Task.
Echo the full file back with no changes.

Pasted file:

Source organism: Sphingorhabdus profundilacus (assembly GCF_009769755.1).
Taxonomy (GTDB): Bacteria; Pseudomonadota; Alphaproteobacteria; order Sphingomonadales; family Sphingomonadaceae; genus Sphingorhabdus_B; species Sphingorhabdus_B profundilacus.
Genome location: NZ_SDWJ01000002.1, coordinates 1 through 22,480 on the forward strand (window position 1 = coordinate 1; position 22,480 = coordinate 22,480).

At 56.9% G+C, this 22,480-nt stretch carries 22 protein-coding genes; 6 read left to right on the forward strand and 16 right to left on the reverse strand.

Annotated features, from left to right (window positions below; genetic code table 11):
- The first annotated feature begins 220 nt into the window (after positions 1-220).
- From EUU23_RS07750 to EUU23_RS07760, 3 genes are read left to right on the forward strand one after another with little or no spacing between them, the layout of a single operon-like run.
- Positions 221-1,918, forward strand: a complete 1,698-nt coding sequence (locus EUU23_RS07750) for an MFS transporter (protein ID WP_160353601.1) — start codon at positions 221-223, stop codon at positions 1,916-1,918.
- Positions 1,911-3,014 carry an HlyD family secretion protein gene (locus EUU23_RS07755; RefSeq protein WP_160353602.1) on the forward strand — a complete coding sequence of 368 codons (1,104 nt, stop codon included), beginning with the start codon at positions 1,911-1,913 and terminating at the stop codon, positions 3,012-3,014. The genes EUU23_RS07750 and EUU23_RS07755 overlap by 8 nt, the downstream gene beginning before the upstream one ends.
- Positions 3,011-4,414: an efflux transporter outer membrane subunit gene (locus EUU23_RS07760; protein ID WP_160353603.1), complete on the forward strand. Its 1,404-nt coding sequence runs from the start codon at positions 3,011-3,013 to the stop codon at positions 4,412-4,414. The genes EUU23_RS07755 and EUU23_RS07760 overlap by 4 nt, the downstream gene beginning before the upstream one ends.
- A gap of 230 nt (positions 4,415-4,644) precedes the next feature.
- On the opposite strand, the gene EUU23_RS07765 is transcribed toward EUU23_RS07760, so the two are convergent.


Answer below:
Source organism: Sphingorhabdus profundilacus (assembly GCF_009769755.1).
Taxonomy (GTDB): Bacteria; Pseudomonadota; Alphaproteobacteria; order Sphingomonadales; family Sphingomonadaceae; genus Sphingorhabdus_B; species Sphingorhabdus_B profundilacus.
Genome location: NZ_SDWJ01000002.1, coordinates 1 through 22,480 on the forward strand (window position 1 = coordinate 1; position 22,480 = coordinate 22,480).

At 56.9% G+C, this 22,480-nt stretch carries 22 protein-coding genes; 6 read left to right on the forward strand and 16 right to left on the reverse strand.

Annotated features, from left to right (window positions below; genetic code table 11):
- The first annotated feature begins 220 nt into the window (after positions 1-220).
- From EUU23_RS07750 to EUU23_RS07760, 3 genes are read left to right on the forward strand one after another with little or no spacing between them, the layout of a single operon-like run.
- Positions 221-1,918, forward strand: a complete 1,698-nt coding sequence (locus EUU23_RS07750) for an MFS transporter (protein ID WP_160353601.1) — start codon at positions 221-223, stop codon at positions 1,916-1,918.
- Positions 1,911-3,014 carry an HlyD family secretion protein gene (locus EUU23_RS07755; RefSeq protein WP_160353602.1) on the forward strand — a complete coding sequence of 368 codons (1,104 nt, stop codon included), beginning with the start codon at positions 1,911-1,913 and terminating at the stop codon, positions 3,012-3,014. The genes EUU23_RS07750 and EUU23_RS07755 overlap by 8 nt, the downstream gene beginning before the upstream one ends.
- Positions 3,011-4,414: an efflux transporter outer membrane subunit gene (locus EUU23_RS07760; protein ID WP_160353603.1), complete on the forward strand. Its 1,404-nt coding sequence runs from the start codon at positions 3,011-3,013 to the stop codon at positions 4,412-4,414. The genes EUU23_RS07755 and EUU23_RS07760 overlap by 4 nt, the downstream gene beginning before the upstream one ends.
- A gap of 230 nt (positions 4,415-4,644) precedes the next feature.
- On the opposite strand, the gene EUU23_RS07765 is transcribed toward EUU23_RS07760, so the two are convergent.